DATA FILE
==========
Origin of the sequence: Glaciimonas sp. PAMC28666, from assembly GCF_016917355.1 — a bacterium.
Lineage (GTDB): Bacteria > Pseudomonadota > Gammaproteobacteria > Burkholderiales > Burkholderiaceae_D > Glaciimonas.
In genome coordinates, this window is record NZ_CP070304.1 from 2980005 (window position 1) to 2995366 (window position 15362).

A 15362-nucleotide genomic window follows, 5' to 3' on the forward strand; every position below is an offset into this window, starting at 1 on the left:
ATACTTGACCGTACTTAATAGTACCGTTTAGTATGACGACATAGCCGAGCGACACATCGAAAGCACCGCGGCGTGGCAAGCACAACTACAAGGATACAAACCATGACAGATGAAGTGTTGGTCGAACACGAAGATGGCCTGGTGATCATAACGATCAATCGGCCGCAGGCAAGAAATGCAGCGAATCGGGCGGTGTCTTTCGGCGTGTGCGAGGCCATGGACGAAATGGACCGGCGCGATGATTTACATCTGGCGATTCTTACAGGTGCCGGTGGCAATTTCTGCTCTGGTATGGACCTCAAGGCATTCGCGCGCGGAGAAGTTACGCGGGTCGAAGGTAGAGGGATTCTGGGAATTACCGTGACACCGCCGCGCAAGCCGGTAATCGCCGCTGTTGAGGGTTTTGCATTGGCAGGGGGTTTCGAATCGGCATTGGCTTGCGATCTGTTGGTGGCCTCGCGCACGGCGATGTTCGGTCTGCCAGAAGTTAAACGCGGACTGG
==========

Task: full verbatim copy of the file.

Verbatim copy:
Origin of the sequence: Glaciimonas sp. PAMC28666, from assembly GCF_016917355.1 — a bacterium.
Lineage (GTDB): Bacteria > Pseudomonadota > Gammaproteobacteria > Burkholderiales > Burkholderiaceae_D > Glaciimonas.
In genome coordinates, this window is record NZ_CP070304.1 from 2980005 (window position 1) to 2995366 (window position 15362).

A 15362-nucleotide genomic window follows, 5' to 3' on the forward strand; every position below is an offset into this window, starting at 1 on the left:
ATACTTGACCGTACTTAATAGTACCGTTTAGTATGACGACATAGCCGAGCGACACATCGAAAGCACCGCGGCGTGGCAAGCACAACTACAAGGATACAAACCATGACAGATGAAGTGTTGGTCGAACACGAAGATGGCCTGGTGATCATAACGATCAATCGGCCGCAGGCAAGAAATGCAGCGAATCGGGCGGTGTCTTTCGGCGTGTGCGAGGCCATGGACGAAATGGACCGGCGCGATGATTTACATCTGGCGATTCTTACAGGTGCCGGTGGCAATTTCTGCTCTGGTATGGACCTCAAGGCATTCGCGCGCGGAGAAGTTACGCGGGTCGAAGGTAGAGGGATTCTGGGAATTACCGTGACACCGCCGCGCAAGCCGGTAATCGCCGCTGTTGAGGGTTTTGCATTGGCAGGGGGTTTCGAATCGGCATTGGCTTGCGATCTGTTGGTGGCCTCGCGCACGGCGATGTTCGGTCTGCCAGAAGTTAAACGCGGACTGG